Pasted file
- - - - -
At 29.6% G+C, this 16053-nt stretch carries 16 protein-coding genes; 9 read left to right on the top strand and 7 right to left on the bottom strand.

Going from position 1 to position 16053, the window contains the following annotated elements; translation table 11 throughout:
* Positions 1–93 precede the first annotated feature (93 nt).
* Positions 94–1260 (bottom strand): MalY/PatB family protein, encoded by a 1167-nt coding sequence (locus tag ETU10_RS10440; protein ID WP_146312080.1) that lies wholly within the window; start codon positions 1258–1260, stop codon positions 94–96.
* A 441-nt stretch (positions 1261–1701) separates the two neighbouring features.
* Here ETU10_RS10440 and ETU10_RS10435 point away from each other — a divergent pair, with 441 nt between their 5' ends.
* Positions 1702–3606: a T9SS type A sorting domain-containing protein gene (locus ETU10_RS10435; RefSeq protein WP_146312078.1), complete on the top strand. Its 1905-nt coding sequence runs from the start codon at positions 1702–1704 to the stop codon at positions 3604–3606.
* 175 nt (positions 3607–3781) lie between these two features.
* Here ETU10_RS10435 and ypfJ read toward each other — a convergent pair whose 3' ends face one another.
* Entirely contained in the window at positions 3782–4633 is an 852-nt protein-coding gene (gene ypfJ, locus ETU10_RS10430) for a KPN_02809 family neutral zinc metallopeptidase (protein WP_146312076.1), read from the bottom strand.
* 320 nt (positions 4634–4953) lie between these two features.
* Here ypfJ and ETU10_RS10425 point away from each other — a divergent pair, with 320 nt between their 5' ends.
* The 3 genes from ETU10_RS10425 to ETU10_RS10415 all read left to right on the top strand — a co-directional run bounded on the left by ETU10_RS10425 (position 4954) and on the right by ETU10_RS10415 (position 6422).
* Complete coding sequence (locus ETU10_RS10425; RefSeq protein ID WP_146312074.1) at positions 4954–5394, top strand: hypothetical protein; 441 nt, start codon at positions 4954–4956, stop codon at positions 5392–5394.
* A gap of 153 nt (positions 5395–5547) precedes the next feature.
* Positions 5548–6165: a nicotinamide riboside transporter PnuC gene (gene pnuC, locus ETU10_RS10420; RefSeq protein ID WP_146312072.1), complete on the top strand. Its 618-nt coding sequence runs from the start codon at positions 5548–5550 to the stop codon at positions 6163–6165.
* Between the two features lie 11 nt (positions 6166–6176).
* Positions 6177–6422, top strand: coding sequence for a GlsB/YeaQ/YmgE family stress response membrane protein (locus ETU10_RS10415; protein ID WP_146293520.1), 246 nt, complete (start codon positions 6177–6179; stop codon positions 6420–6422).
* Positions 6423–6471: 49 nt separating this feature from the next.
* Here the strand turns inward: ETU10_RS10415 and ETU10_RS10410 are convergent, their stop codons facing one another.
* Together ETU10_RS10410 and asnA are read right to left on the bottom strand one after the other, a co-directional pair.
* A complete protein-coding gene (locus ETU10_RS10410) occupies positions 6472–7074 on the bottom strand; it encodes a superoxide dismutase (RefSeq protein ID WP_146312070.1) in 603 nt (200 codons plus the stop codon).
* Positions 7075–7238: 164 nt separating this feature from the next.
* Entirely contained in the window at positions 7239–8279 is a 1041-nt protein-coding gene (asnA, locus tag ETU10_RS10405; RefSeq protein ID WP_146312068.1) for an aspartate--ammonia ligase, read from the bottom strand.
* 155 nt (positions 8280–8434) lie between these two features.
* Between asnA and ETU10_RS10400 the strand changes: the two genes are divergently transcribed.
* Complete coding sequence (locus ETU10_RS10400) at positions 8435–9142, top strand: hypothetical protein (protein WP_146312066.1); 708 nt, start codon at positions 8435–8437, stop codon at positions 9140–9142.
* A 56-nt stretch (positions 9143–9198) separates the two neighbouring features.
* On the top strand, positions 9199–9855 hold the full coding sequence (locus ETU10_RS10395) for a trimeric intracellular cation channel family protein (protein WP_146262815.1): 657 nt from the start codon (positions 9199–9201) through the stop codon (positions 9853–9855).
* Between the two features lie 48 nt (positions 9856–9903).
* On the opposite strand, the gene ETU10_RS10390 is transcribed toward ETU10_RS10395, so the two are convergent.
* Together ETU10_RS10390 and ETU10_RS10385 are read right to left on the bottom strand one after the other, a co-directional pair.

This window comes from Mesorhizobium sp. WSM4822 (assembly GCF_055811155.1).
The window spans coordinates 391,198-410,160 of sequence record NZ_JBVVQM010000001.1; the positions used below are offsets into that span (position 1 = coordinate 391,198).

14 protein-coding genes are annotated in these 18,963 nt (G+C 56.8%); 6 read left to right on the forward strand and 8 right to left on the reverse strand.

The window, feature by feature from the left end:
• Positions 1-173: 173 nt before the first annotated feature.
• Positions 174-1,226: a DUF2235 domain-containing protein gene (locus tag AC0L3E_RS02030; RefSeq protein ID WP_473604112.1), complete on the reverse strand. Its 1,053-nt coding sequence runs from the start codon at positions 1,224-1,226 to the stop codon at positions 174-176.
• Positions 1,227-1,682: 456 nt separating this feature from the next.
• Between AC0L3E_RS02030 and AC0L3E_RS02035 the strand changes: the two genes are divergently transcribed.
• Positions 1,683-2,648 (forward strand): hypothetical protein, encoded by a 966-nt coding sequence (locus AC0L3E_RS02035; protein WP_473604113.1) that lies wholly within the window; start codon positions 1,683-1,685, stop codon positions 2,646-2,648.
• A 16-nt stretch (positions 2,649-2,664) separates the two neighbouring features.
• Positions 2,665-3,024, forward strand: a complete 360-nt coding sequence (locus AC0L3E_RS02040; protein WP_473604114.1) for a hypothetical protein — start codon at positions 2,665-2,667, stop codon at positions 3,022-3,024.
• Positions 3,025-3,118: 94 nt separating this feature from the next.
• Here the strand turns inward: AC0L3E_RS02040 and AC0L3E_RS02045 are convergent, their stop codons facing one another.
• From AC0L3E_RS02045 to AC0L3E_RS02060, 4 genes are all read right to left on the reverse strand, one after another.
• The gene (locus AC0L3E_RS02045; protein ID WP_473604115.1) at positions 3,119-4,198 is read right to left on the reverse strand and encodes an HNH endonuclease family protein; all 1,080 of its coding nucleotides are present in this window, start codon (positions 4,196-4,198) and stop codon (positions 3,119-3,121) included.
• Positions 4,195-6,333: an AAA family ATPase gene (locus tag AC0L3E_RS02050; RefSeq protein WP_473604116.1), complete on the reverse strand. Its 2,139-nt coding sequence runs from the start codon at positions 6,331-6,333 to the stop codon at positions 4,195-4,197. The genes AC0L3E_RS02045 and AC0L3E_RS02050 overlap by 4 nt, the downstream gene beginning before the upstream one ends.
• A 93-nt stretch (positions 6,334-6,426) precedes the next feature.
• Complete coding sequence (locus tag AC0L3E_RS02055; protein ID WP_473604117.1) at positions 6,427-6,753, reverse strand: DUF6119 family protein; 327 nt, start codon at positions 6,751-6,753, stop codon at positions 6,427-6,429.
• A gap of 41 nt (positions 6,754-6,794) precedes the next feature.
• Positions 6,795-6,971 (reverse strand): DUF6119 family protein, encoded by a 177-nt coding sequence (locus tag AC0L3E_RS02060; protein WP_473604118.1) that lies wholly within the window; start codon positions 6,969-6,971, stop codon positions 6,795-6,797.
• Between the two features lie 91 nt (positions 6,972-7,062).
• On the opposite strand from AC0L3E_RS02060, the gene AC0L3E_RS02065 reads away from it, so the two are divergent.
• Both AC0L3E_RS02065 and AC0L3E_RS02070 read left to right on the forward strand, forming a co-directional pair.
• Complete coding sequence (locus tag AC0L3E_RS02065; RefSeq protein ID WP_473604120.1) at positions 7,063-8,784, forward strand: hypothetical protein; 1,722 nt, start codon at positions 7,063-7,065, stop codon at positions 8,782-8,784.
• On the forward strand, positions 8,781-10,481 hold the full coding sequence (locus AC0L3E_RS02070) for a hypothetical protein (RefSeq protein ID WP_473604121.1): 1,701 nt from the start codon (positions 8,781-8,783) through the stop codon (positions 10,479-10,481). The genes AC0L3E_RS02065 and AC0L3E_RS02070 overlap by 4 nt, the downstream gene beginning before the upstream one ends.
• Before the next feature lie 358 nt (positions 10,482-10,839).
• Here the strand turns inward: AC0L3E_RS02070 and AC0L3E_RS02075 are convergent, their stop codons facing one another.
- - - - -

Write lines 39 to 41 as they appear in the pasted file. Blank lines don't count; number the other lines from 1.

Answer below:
• Positions 1,227-1,682: 456 nt separating this feature from the next.
• Between AC0L3E_RS02030 and AC0L3E_RS02035 the strand changes: the two genes are divergently transcribed.
• Positions 1,683-2,648 (forward strand): hypothetical protein, encoded by a 966-nt coding sequence (locus AC0L3E_RS02035; protein WP_473604113.1) that lies wholly within the window; start codon positions 1,683-1,685, stop codon positions 2,646-2,648.